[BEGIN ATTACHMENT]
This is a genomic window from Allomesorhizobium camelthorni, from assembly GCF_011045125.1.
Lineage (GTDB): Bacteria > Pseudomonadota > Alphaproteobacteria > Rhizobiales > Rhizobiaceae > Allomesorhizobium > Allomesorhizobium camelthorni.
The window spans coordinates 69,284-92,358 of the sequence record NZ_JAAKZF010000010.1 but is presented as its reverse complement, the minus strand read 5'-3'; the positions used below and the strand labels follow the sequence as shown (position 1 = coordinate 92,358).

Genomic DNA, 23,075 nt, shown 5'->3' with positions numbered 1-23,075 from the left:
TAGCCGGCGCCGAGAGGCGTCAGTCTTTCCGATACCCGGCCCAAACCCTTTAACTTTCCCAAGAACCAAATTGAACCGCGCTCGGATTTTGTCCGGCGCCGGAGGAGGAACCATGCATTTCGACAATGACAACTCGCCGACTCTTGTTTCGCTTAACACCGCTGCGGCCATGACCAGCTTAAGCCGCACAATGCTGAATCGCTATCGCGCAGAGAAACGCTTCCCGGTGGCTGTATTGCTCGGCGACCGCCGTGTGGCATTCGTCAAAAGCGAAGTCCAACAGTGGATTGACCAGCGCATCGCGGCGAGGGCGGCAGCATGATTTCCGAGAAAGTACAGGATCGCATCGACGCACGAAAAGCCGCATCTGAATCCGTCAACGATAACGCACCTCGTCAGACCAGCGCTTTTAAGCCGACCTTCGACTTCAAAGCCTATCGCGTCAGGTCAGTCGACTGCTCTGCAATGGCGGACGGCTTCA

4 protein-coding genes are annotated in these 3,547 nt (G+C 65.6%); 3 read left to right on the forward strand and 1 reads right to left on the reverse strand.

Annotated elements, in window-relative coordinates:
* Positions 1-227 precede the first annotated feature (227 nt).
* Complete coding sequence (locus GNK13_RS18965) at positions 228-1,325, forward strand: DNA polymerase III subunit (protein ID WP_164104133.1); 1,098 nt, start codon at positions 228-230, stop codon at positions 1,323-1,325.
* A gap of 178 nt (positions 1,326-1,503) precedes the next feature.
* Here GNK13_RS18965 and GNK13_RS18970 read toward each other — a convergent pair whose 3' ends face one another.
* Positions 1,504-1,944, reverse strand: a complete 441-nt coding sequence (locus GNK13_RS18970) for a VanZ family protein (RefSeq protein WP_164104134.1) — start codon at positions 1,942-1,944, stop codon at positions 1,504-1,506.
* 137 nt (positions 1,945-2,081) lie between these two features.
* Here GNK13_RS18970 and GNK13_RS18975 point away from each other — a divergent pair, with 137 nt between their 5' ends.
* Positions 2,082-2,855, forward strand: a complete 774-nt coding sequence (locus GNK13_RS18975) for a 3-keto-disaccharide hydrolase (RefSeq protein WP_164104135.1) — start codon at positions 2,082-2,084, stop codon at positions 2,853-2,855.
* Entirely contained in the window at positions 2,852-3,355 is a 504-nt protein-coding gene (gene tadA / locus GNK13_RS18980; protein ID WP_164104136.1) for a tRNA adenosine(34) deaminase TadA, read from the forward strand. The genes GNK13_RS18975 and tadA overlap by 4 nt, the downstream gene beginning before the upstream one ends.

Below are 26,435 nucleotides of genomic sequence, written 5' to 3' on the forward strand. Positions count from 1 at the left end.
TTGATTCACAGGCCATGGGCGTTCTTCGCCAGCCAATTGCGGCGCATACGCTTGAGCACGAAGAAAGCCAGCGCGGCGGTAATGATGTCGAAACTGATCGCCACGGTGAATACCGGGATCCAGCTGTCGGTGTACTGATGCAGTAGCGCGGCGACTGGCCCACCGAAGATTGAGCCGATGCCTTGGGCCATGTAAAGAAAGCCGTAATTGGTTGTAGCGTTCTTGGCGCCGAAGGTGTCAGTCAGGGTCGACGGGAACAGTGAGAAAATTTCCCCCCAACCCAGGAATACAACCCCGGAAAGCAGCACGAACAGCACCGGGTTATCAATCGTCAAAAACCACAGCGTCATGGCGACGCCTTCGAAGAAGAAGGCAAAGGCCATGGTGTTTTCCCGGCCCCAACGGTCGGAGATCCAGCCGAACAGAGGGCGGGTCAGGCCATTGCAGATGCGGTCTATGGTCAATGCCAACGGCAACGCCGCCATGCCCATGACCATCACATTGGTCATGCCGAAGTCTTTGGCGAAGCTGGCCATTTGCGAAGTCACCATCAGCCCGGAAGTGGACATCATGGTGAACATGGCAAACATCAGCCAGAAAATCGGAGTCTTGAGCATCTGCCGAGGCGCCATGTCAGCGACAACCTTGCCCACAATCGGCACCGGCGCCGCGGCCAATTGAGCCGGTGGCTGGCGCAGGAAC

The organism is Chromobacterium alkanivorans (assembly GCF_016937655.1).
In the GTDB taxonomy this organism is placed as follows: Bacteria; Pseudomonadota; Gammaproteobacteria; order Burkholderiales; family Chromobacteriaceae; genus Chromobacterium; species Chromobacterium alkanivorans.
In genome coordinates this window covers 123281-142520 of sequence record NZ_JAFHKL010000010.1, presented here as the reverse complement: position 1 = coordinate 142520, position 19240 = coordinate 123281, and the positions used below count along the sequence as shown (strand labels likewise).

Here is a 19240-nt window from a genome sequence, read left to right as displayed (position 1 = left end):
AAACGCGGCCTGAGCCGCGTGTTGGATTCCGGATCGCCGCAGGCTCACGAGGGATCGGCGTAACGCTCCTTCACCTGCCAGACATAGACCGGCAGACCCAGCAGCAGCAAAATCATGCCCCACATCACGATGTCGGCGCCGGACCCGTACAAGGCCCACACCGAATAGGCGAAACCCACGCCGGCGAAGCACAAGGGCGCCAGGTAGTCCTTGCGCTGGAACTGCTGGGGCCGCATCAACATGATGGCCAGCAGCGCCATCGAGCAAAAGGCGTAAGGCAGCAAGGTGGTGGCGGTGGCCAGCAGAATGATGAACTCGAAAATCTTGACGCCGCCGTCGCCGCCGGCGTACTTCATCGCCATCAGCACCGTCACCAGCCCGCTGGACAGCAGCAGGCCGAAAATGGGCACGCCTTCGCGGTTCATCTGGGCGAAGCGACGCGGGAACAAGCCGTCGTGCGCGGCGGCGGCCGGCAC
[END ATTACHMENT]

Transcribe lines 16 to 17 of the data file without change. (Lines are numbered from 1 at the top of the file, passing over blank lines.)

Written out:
* Entirely contained in the window at positions 2,852-3,355 is a 504-nt protein-coding gene (gene tadA / locus GNK13_RS18980; protein ID WP_164104136.1) for a tRNA adenosine(34) deaminase TadA, read from the forward strand. The genes GNK13_RS18975 and tadA overlap by 4 nt, the downstream gene beginning before the upstream one ends.

Below are 26,435 nucleotides of genomic sequence, written 5' to 3' on the forward strand. Positions count from 1 at the left end.